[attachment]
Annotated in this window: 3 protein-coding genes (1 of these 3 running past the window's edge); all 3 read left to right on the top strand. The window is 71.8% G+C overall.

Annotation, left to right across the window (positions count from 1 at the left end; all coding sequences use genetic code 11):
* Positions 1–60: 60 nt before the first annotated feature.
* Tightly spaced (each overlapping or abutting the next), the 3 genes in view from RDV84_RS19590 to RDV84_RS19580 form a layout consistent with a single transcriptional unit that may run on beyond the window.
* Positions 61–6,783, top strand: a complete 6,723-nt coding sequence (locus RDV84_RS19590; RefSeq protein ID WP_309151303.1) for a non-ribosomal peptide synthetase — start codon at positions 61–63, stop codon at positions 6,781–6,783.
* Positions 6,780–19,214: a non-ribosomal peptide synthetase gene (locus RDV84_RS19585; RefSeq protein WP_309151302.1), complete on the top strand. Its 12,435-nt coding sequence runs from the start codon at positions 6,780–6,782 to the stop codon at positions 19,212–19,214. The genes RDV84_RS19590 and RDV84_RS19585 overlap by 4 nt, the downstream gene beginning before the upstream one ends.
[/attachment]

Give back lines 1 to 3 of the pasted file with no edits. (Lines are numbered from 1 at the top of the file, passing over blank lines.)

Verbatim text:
Annotated in this window: 3 protein-coding genes (1 of these 3 running past the window's edge); all 3 read left to right on the top strand. The window is 71.8% G+C overall.

Annotation, left to right across the window (positions count from 1 at the left end; all coding sequences use genetic code 11):
* Positions 1–60: 60 nt before the first annotated feature.